Thanks to a comment, I borrowed from the library The back of the Napkin. Dan Roam, the author, emphasises the power of visual thinking through simple drawings. Beyond the book content, one thing that really got my attention was the used of Napkins to draw: ‘so I pulled a pen from my suit pocket and grabbed a stack of napkins from the table’.
This sentence remains me my years as a graphic design student, when I used to sit in corner-coffee shops and spent hours drawing and brainstorming, trying to solve design tasks. Related to this, Milton Glaser explains that drawing is a fundamental instrument of understanding. Drawing is a way of seeing and organising what it is in our minds. It is not about drawing a piece of art in each piece of paper or napkin; it is just a method for organising ideas and thoughts before moving on to designing itself.
As Roam has stated in his book, technology might be pretty useful sometimes, but, before, it is essential to have a clear idea of what to design, communicate, or visualise: ‘The reason we won’t need computer software or sophisticated data-plotting programs is because every picture we’re going to make will be composed of just a few simple pieces, all of which we should already be able to get down on paper’.
… the funny thing of napkins is that I keep drawing on them… maybe it can be considered as a (scientific? visual?) method after all.
This post is devoted to a special person who has been always supported me and shares the passion of doing coffee-brainstorming napkins…thanks! 🙂
nice post! fun and interesting.
I’m glad to see your thoughts on this, Sheila. Much can be said about the value and practice of visualization as a problem solving tool; Dan Roam and others have already done an excellent job articulating this and even supporting it with brain science.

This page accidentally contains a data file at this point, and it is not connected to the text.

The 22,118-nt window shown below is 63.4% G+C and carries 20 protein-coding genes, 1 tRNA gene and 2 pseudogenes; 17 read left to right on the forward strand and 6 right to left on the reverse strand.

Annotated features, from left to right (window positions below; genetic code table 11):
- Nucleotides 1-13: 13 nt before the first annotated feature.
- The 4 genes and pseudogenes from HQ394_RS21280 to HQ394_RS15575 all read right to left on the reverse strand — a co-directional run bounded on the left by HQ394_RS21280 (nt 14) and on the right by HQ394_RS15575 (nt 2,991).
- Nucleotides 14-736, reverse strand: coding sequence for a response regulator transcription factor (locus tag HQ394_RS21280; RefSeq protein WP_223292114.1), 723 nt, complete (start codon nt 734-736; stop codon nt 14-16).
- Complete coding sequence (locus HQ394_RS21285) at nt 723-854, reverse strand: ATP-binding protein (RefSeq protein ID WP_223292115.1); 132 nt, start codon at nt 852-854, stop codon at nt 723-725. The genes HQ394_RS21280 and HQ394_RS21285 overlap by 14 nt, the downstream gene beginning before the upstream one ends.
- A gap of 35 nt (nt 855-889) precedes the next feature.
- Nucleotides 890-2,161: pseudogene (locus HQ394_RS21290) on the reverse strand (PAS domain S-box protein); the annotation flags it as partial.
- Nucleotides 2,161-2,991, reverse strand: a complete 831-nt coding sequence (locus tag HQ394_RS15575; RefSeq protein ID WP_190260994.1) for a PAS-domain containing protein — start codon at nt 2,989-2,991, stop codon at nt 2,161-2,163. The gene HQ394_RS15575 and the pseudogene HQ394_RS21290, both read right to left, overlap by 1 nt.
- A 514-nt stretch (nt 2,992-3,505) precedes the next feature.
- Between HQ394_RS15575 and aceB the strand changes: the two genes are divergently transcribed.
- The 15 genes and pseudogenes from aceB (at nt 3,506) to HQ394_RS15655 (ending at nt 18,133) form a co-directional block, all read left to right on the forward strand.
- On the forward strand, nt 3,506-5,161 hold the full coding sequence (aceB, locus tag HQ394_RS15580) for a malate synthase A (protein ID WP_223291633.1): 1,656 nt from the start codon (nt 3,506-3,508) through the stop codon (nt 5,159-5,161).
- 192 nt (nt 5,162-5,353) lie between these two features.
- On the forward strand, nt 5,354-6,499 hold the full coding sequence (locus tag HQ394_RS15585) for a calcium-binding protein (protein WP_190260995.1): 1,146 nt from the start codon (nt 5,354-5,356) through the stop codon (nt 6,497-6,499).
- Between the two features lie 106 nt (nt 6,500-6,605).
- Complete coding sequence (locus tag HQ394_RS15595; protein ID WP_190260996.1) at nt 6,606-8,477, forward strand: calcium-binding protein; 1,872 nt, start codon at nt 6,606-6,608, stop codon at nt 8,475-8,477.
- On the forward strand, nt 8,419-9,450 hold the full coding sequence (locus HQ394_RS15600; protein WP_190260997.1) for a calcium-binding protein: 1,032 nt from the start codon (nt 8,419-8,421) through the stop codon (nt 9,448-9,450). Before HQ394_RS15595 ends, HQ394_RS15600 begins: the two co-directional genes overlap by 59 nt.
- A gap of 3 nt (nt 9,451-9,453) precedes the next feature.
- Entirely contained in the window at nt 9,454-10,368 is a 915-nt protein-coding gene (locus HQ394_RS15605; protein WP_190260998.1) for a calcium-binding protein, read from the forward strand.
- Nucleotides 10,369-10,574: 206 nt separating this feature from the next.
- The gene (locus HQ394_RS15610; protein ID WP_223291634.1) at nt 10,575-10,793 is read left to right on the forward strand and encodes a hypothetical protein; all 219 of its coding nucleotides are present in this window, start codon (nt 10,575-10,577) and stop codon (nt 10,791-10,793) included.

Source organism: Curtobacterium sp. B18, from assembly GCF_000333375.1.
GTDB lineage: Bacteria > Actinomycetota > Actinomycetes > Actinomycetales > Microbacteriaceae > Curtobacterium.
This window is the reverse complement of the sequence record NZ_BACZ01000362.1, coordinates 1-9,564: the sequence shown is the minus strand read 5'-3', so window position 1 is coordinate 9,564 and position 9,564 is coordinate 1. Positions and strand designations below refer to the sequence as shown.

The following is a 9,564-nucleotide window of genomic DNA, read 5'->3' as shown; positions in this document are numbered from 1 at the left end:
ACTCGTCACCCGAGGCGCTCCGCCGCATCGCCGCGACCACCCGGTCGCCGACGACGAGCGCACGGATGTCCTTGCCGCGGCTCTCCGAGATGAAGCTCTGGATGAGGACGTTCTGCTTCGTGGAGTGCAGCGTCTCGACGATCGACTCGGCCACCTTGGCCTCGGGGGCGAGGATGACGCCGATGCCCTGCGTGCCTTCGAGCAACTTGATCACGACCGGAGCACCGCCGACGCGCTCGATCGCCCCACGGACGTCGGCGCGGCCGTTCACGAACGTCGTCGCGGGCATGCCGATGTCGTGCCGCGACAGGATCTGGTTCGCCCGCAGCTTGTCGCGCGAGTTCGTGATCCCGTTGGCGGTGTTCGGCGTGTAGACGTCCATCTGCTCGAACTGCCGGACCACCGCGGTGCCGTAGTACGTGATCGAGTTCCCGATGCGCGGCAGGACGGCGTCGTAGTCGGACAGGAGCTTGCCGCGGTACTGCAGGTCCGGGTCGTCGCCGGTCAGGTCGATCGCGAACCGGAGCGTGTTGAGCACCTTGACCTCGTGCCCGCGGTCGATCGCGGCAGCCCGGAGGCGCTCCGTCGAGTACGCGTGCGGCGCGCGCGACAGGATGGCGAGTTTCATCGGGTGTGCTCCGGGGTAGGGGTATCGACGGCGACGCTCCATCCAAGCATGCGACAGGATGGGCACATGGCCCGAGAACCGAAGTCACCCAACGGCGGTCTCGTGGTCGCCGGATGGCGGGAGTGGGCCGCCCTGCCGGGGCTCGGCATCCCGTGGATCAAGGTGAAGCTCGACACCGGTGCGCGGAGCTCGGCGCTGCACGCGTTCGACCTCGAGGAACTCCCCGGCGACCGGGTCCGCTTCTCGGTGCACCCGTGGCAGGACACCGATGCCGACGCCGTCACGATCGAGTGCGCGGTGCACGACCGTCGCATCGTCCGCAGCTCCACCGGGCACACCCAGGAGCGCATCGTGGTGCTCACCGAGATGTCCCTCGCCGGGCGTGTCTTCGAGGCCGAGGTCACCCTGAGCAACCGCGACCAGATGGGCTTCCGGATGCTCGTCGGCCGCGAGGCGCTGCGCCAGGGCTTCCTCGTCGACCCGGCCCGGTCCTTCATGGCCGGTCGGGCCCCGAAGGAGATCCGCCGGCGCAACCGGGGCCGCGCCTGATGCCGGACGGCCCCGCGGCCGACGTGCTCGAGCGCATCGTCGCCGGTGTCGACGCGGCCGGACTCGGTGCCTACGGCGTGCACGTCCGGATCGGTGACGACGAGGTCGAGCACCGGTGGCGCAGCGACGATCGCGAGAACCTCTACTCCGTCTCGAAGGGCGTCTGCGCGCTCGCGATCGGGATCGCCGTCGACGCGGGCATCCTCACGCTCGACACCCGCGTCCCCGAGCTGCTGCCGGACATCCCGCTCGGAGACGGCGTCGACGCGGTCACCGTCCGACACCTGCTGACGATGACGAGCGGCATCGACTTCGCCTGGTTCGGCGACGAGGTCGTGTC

However, your post touches on another interesting aspect of napkin sketching: its informality encourages creativity and free expression. Think how intimidating it is to open a brand new Moleskine sketchbook to a fresh page in the hopes of dashing off something perfect, and how terrible it feels to “ruin” the page with mistakes and strike-throughs (granted, not everyone may be this obsessive). A humble napkin, envelope or scrap of paper welcomes any mark or idea, however unresolved it may be — all you have to do is flip it over or find another one to start over. And you can easily take it with you, give it to someone, photocopy/scan it, etc.
Feeling comfortable with exploring all kinds of ideas in raw form — and in collaboration with others — is essential to finding the great ones to build upon. Tools and software often get in the way of this activity by limiting the range of expression and immediacy of sketching, but they do help realize those ideas and bring them to life later in the process.